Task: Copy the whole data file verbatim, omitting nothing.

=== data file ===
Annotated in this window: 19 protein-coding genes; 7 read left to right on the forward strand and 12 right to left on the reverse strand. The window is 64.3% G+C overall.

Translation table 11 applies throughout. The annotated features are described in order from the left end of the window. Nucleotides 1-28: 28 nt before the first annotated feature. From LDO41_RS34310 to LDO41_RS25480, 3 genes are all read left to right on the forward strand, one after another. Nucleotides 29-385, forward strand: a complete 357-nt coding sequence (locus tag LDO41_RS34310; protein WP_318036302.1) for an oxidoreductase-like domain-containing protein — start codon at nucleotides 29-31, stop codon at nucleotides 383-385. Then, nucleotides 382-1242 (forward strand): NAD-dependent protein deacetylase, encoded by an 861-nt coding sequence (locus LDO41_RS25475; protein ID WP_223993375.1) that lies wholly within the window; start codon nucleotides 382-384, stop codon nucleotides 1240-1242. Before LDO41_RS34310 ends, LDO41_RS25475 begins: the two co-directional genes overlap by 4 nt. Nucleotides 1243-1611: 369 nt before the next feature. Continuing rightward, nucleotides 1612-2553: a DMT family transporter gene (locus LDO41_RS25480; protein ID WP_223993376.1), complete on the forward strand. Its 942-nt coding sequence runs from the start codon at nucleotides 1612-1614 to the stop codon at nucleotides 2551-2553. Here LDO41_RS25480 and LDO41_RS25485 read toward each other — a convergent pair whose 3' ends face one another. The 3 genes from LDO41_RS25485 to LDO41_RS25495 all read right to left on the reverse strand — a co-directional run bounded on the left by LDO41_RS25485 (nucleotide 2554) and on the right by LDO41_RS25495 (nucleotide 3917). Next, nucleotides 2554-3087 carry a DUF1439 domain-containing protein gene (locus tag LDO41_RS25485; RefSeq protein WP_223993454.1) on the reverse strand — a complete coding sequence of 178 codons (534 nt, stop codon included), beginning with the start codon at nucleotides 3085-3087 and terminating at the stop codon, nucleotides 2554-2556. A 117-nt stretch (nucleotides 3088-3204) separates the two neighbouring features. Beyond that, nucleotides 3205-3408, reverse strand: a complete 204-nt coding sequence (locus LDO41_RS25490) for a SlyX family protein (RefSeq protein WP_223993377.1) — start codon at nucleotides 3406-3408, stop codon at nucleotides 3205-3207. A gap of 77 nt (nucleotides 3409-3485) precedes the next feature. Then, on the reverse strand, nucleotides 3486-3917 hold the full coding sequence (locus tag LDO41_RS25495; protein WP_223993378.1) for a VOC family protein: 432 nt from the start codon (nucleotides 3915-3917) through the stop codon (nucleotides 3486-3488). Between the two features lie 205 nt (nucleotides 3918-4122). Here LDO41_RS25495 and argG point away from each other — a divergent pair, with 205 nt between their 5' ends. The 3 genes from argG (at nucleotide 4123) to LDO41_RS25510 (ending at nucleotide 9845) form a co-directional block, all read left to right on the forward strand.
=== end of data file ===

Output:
Annotated in this window: 19 protein-coding genes; 7 read left to right on the forward strand and 12 right to left on the reverse strand. The window is 64.3% G+C overall.

Translation table 11 applies throughout. The annotated features are described in order from the left end of the window. Nucleotides 1-28: 28 nt before the first annotated feature. From LDO41_RS34310 to LDO41_RS25480, 3 genes are all read left to right on the forward strand, one after another. Nucleotides 29-385, forward strand: a complete 357-nt coding sequence (locus tag LDO41_RS34310; protein WP_318036302.1) for an oxidoreductase-like domain-containing protein — start codon at nucleotides 29-31, stop codon at nucleotides 383-385. Then, nucleotides 382-1242 (forward strand): NAD-dependent protein deacetylase, encoded by an 861-nt coding sequence (locus LDO41_RS25475; protein ID WP_223993375.1) that lies wholly within the window; start codon nucleotides 382-384, stop codon nucleotides 1240-1242. Before LDO41_RS34310 ends, LDO41_RS25475 begins: the two co-directional genes overlap by 4 nt. Nucleotides 1243-1611: 369 nt before the next feature. Continuing rightward, nucleotides 1612-2553: a DMT family transporter gene (locus LDO41_RS25480; protein ID WP_223993376.1), complete on the forward strand. Its 942-nt coding sequence runs from the start codon at nucleotides 1612-1614 to the stop codon at nucleotides 2551-2553. Here LDO41_RS25480 and LDO41_RS25485 read toward each other — a convergent pair whose 3' ends face one another. The 3 genes from LDO41_RS25485 to LDO41_RS25495 all read right to left on the reverse strand — a co-directional run bounded on the left by LDO41_RS25485 (nucleotide 2554) and on the right by LDO41_RS25495 (nucleotide 3917). Next, nucleotides 2554-3087 carry a DUF1439 domain-containing protein gene (locus tag LDO41_RS25485; RefSeq protein WP_223993454.1) on the reverse strand — a complete coding sequence of 178 codons (534 nt, stop codon included), beginning with the start codon at nucleotides 3085-3087 and terminating at the stop codon, nucleotides 2554-2556. A 117-nt stretch (nucleotides 3088-3204) separates the two neighbouring features. Beyond that, nucleotides 3205-3408, reverse strand: a complete 204-nt coding sequence (locus LDO41_RS25490) for a SlyX family protein (RefSeq protein WP_223993377.1) — start codon at nucleotides 3406-3408, stop codon at nucleotides 3205-3207. A gap of 77 nt (nucleotides 3409-3485) precedes the next feature. Then, on the reverse strand, nucleotides 3486-3917 hold the full coding sequence (locus tag LDO41_RS25495; protein WP_223993378.1) for a VOC family protein: 432 nt from the start codon (nucleotides 3915-3917) through the stop codon (nucleotides 3486-3488). Between the two features lie 205 nt (nucleotides 3918-4122). Here LDO41_RS25495 and argG point away from each other — a divergent pair, with 205 nt between their 5' ends. The 3 genes from argG (at nucleotide 4123) to LDO41_RS25510 (ending at nucleotide 9845) form a co-directional block, all read left to right on the forward strand.